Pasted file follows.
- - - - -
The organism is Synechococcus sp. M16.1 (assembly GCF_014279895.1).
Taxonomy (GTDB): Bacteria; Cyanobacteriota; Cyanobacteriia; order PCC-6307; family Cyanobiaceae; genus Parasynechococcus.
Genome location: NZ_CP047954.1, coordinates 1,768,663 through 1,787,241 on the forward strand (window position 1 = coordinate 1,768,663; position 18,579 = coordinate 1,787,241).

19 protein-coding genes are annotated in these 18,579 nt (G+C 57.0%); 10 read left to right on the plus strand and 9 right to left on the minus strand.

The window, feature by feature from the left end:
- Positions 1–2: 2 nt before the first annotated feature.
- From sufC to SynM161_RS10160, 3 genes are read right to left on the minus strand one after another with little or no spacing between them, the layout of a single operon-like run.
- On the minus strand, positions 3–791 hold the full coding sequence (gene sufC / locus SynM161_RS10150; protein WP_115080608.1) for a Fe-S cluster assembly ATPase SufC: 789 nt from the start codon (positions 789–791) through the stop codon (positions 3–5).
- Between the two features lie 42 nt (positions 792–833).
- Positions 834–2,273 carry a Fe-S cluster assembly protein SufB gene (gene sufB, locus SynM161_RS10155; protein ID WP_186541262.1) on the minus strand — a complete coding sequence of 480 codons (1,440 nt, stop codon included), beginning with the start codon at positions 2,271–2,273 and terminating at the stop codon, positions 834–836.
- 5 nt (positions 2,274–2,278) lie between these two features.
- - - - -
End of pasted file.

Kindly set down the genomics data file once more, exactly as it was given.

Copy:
The organism is Synechococcus sp. M16.1 (assembly GCF_014279895.1).
Taxonomy (GTDB): Bacteria; Cyanobacteriota; Cyanobacteriia; order PCC-6307; family Cyanobiaceae; genus Parasynechococcus.
Genome location: NZ_CP047954.1, coordinates 1,768,663 through 1,787,241 on the forward strand (window position 1 = coordinate 1,768,663; position 18,579 = coordinate 1,787,241).

19 protein-coding genes are annotated in these 18,579 nt (G+C 57.0%); 10 read left to right on the plus strand and 9 right to left on the minus strand.

The window, feature by feature from the left end:
- Positions 1–2: 2 nt before the first annotated feature.
- From sufC to SynM161_RS10160, 3 genes are read right to left on the minus strand one after another with little or no spacing between them, the layout of a single operon-like run.
- On the minus strand, positions 3–791 hold the full coding sequence (gene sufC / locus SynM161_RS10150; protein WP_115080608.1) for a Fe-S cluster assembly ATPase SufC: 789 nt from the start codon (positions 789–791) through the stop codon (positions 3–5).
- Between the two features lie 42 nt (positions 792–833).
- Positions 834–2,273 carry a Fe-S cluster assembly protein SufB gene (gene sufB, locus SynM161_RS10155; protein ID WP_186541262.1) on the minus strand — a complete coding sequence of 480 codons (1,440 nt, stop codon included), beginning with the start codon at positions 2,271–2,273 and terminating at the stop codon, positions 834–836.
- 5 nt (positions 2,274–2,278) lie between these two features.